Nevertheless, contrary to what Amanda used to believe, her daughter’s mental condition could hardly be remedied by the mean of encouraging Laura to socialize more. Apparently, Laura’s obsession with the ‘glass menagerie’ extrapolated her cognitive and emotional incompatibility with the functioning of the American materialistic society.
Hence, the symbolical significance of Jim’s rhetorical question: “Unicorns, aren’t they extinct in the modern world?” (774) – without intending to do it rationally, Jim did hint that individuals like Laura (the ones that indulge in a socially withdrawn daydreaming) will never be able to adjust to the real world.
Therefore, there is nothing utterly surprising about the fact that, throughout the course of the play’s entirety, Laura is being represented as an individual, whose biological vitality has been irrevocably undermined. In its turn, this explains why, as opposed to what it happened to be the case with her mother, the Laura’s sense of existential alienation has strongly defined tragic undertones to it.
Even though that, formally speaking, the play’s narrator (Jim) does not appear to experience the sensation of a societal alienation, this is far from being the actual case. This is because, despite the fact that Jim does tend to indulge in a number of different socialization-related activities, without seeming to suffer any emotional damage, as a result, he finds it increasingly difficult adjusting to his social role of a warehouse-worker.
There is a memorable scene in the play, where Jim comes up with the emotionally-charged speech, on the subject of his deep-seated incompatibility with the idea that working at a warehouse accounts for his ‘true calling’: “You think I’m crazy about the warehouse? You think I’m in love with the Continental Shoemakers?
You think I want to spend fifty-five years down there in that – celotex interior! with – fluorescent – tubes! Look! I’d rather somebody picked up a crowbar and battered out my brains – than go back mornings!” (757). Apparently, being an idealistically-minded young man, Tom could never adjust to the prospect of spending the rest of his life, working as a manual laborer.
This is the reason why, throughout the play, Tom acts as a socially alienated individual, who strives to overcome the sensation of being ‘unfit’ to lead the conventional lifestyle of a laborer by the mean of uttering sarcastic remarks, every time he finds it appropriate.
As King (1973) noted: “Tom toys with the same madness in which his sister Laura is trapped but saves himself with irony” (209). Therefore, just as it happened to be the case with the earlier mentioned characters, Tom appears to have suffered from his deep-seated suspicion of himself being not quite ‘normal’ – hence, the clearly defined motif of alienation to the manner, in which this particular character addresses life-challenges.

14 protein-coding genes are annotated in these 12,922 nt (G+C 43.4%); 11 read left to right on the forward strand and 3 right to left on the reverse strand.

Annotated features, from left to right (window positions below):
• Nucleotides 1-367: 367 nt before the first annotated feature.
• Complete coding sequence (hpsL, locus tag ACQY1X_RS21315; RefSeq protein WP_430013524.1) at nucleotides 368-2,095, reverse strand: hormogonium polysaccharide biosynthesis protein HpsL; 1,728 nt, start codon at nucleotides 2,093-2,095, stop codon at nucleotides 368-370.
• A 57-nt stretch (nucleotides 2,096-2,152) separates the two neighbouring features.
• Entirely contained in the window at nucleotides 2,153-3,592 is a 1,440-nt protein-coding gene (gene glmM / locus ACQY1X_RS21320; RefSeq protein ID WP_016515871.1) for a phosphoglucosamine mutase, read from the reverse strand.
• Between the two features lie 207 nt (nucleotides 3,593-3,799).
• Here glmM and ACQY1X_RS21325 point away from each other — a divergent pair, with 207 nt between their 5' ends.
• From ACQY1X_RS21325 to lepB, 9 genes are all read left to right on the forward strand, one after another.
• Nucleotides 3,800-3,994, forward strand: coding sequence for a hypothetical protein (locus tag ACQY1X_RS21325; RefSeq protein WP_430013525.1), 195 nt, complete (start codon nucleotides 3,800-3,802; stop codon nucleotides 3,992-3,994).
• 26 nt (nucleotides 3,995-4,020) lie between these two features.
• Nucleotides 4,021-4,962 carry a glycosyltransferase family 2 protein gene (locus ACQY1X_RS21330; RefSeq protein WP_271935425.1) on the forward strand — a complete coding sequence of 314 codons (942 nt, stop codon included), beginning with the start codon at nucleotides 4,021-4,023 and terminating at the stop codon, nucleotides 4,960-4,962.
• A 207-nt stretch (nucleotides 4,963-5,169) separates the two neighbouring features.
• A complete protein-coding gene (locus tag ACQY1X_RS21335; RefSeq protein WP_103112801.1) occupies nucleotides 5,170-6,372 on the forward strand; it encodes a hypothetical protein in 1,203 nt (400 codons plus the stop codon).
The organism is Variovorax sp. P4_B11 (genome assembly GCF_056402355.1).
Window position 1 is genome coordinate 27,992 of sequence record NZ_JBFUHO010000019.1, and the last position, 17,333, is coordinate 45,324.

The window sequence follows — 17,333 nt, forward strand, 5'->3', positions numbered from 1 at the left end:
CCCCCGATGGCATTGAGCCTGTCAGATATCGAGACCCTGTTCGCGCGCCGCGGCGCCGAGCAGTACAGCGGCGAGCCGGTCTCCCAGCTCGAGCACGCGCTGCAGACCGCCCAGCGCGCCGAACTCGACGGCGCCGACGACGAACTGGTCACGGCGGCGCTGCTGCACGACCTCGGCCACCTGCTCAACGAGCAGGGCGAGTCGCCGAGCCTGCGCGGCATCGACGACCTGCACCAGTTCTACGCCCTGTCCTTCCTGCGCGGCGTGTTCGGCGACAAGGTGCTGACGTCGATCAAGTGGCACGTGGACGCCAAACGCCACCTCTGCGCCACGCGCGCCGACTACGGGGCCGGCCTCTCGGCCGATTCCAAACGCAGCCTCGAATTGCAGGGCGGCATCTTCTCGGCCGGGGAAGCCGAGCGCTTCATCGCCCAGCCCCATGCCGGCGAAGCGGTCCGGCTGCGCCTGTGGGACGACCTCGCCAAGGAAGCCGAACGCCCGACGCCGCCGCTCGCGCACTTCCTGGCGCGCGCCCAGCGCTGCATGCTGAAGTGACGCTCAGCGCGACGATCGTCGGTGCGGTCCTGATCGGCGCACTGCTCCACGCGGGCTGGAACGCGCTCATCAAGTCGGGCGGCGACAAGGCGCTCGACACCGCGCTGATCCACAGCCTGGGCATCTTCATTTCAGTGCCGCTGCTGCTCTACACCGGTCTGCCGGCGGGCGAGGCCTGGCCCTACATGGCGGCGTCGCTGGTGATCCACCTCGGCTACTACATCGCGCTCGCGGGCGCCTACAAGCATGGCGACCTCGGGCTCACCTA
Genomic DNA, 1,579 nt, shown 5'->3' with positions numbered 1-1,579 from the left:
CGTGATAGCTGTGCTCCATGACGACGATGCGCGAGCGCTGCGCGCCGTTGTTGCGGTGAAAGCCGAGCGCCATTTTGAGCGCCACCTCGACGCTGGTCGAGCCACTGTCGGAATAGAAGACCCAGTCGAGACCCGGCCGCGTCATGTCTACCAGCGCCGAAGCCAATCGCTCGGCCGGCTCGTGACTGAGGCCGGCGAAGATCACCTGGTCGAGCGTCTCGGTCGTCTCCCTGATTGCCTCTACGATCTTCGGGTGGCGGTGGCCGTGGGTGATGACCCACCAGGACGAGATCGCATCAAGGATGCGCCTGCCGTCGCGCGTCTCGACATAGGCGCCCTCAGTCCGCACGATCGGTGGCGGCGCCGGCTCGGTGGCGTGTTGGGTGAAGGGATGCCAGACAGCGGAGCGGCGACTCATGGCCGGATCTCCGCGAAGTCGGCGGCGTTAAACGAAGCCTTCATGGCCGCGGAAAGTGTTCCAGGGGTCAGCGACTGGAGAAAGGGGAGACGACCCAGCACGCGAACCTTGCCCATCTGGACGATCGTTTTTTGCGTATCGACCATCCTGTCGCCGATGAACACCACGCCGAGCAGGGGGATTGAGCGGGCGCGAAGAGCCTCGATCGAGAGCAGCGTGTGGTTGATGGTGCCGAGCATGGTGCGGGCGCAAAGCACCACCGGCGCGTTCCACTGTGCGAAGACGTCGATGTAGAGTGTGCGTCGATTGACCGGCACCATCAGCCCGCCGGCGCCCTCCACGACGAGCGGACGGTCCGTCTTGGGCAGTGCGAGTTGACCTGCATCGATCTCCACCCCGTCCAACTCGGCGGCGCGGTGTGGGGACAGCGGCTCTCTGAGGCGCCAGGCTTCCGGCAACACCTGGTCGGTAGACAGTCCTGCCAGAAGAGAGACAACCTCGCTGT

Even the play’s most conventional character Jim, also seems to be affected by his realization of the fact that he is not quite as successful, as he hoped he would be: “I hoped when I was going to high-school that I would be further along at this time, six years later, than I am now” (778).
In fact, this appears to be the actual reason why he was able to get along with Laura right away – apparently, Jim was no stranger to the sensation of being a ‘loser’, which is why he could well relate to the Laura’s emotional state of being. However, unlike what it was the case with Tom, Jim never had any aspirations of grandeur, which is why he was able to successfully deal with his alienation-related anxieties (Cluck 87).
The deployed line of argumentation does substantiate the idea that, in The Glass Menagerie, it was specifically the main characters’ subtle understanding that they do not quite belong to this world, which prevented them from being able to enjoy their lives to the fullest. Therefore, it would only be logical to assume that in Williams’s play, the theme of alienation affects plot’s developments more than anything else does.
Given the fact that, it was implied earlier, the realities of a post-industrial living do cause more and more Americans to grow increasingly detached from the classical (euro-centric) conventions of what should be considered one’s ‘purposeful life’, there is nothing too surprising about the cult-status of this particular Williams’s play.
After all, just as it was the case with the characters of Amanda, Tom and Laura, many contemporary Americans (particularly Whites) do realize themselves being in no position to be able to keep up with the pace of a social progress – hence, their tendency to choose in favor of socially-withdrawn lifestyles. I believe that this conclusion fully correlates with the paper’s initial thesis.
Bluefarb, Sam. “The Glass Menagerie: Three Visions of Time.” College English 24.7 (1963): 513-518. Print.
Cluck, Nancy. “Showing or Telling: Narrators in the Drama of Tennessee Williams.” American Literature 51.1 (1979): 84-93. Print.
King, Thomas. “Irony and Distance in ‘The Glass Menagerie’.” Educational Theatre Journal 25.2 (1973): 207-214. Print.
Williams, Tennessee 1945, The Glass Menagerie. Web.